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Godrej Industries Q4 net down, hurt by chemicals

Godrej Industries Q4 net down, hurt by chemicals
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First Published: Wed, Jan 28 2009. 02 07 PM IST
Updated: Wed, Jan 28 2009. 02 07 PM IST
Mumbai: Profit at Godrej Industries Ltd in the December quarter fell to a fifth from a year ago, hurt by export-driven chemicals business and losses in beverages and foods business.
Late on Tuesday the company, with interests in animal feed, consumer products and properties, posted a net profit of Rs5.04 crore, down 81.5% on net sales of Rs7.97 billion. Sales grew 20%.
Before interest and tax, the chemicals business, which exports to over 65 countries and supplies to industries such as pharmaceuticals, cosmetics and rubber, posted a loss of Rs24.4 crore.
“October-December was rather (a) meltdown period for the global economy and this is quite an export-oriented business,” Chairman Adi Godrej said. The business brought in about a fifth of Godrej Industries consolidated revenue in the third quarter.
A sudden drop in global demand from October meant the division was stuck with higher-priced raw materials purchased earlier in the year, cutting margins, he added.
The company’s beverages and foods business, which includes juices, pulp and confectionary posted an operating loss of Rs2.26 crore before interest and tax.
“Godrej Hershey is in investment mode so it is not doing as well,” he said.
Consumer businesses the company is associated with include Godrej Sara Lee, which makes household insecticides and soap maker Godrej Consumer Products Ltd.
“Chemicals business will still suffer but not as much as in the third quarter,” he said, referring to the last quarter of the year. “But our other businesses will more than make up for it.”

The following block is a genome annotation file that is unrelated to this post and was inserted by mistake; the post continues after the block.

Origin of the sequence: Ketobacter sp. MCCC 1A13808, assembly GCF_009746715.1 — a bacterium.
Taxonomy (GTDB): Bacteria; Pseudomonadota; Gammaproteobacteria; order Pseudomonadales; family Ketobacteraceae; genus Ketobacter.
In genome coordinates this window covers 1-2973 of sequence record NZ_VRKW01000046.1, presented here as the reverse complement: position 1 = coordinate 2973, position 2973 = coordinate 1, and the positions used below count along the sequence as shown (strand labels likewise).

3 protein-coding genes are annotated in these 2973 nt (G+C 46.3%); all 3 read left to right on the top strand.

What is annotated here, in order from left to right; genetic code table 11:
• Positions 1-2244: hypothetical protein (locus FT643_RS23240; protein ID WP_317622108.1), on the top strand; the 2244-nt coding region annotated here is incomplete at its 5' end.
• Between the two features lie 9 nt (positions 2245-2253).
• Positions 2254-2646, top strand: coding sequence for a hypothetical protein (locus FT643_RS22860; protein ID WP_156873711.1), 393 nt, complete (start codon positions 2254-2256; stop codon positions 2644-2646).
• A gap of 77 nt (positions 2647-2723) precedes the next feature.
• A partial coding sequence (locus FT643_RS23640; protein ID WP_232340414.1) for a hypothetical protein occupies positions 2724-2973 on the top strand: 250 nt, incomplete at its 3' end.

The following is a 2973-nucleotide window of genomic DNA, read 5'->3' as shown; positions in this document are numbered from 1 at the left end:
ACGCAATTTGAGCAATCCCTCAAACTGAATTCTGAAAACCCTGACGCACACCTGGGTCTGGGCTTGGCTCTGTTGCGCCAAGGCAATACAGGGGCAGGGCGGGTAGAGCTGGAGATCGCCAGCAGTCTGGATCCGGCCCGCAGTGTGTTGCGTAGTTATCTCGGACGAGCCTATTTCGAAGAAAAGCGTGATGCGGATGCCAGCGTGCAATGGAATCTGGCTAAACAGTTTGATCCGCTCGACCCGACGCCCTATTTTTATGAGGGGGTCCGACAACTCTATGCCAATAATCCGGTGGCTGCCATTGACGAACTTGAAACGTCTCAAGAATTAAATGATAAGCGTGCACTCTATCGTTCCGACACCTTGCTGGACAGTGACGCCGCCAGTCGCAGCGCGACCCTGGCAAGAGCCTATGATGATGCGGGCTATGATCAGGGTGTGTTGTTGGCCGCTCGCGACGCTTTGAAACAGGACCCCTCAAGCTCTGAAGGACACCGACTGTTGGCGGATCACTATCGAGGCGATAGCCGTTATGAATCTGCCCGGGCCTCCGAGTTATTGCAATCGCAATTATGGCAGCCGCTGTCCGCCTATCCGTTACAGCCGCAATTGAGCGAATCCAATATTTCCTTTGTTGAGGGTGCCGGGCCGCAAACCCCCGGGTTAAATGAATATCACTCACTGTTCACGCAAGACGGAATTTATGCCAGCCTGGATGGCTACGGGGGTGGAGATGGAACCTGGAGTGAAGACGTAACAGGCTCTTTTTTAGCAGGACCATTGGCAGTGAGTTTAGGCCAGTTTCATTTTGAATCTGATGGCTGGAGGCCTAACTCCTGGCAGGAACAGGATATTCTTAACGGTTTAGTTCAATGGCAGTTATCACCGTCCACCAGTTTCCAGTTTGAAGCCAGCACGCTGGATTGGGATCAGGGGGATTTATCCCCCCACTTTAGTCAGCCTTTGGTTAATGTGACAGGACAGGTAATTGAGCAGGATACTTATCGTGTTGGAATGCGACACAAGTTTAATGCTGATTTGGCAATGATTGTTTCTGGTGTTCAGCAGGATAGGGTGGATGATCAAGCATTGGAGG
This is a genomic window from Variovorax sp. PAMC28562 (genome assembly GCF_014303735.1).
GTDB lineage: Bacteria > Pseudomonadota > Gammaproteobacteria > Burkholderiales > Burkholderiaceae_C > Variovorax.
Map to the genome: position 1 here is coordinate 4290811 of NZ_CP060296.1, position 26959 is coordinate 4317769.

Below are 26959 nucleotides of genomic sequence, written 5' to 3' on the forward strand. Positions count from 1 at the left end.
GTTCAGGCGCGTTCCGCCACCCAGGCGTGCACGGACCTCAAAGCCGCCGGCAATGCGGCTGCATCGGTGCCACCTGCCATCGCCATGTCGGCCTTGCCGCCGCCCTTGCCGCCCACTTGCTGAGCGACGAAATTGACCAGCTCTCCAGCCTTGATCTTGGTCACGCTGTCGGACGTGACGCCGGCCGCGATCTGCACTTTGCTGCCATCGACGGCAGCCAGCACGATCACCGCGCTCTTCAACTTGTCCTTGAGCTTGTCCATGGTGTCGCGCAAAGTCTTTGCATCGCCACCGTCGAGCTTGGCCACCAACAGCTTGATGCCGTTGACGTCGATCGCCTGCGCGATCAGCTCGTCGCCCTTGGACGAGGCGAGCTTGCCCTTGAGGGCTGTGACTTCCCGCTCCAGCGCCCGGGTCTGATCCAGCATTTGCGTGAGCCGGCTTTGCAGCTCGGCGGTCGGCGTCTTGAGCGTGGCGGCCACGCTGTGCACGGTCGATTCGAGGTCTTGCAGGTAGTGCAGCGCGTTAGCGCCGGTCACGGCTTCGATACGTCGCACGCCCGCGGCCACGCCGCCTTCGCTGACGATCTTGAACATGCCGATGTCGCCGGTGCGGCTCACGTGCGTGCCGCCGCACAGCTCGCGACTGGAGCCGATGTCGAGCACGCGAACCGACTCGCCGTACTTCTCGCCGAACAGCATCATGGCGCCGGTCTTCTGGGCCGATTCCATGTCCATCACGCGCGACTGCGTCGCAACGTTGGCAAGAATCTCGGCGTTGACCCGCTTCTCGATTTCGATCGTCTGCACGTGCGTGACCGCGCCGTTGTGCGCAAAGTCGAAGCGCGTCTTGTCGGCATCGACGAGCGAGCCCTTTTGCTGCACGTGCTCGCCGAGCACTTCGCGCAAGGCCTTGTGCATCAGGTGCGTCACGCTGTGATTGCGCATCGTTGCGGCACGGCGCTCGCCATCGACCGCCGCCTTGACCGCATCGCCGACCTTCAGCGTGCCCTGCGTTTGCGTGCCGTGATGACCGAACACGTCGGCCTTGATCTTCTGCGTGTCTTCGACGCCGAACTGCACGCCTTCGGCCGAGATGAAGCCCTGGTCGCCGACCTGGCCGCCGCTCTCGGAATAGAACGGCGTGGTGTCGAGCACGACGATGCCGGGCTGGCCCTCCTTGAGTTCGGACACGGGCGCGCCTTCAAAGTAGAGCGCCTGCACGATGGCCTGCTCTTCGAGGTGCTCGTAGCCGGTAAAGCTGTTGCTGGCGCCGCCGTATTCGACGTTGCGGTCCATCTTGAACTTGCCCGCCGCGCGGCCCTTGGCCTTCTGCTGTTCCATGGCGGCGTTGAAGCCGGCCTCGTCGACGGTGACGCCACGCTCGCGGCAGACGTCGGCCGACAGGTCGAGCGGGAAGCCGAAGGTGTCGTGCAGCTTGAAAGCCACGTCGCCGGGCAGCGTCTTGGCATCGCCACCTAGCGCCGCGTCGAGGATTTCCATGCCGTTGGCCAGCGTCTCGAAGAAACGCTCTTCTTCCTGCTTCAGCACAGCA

He expects consumer businesses and property to improve in the last quarter.
The property unit reported a 47% fall in operating profit during the quarter over last year.
It “is suffering from a slowdown because consumer confidence is low. We have good advance sales done for the fourth quarter so the fourth quarter will be better than the third,” Godrej said.
Most of its projects have been sold and the unit will only look at new projects once the market improves, he said.
However, its listing plans still face uncertainties, given the turmoil in the stock markets and the sector, a far cry from 2007 when property firms mopped up a third of all funds raised through IPOs in India.
Early in 2008, Godrej Industries, which owns just over 80% in Godrej Properties, said it planned to list the real estate unit, bringing its stake to 72%.
“We are funding it internally so we have alternate methods. We are not very dependent on the IPO for our progress,” he said.
At 1.16 p.m. shares in Godrej Industries, which rose as much as 6% in morning trades, were trading up 0.83% at Rs60.90 in a firm Mumbai market.
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First Published: Wed, Jan 28 2009. 02 07 PM IST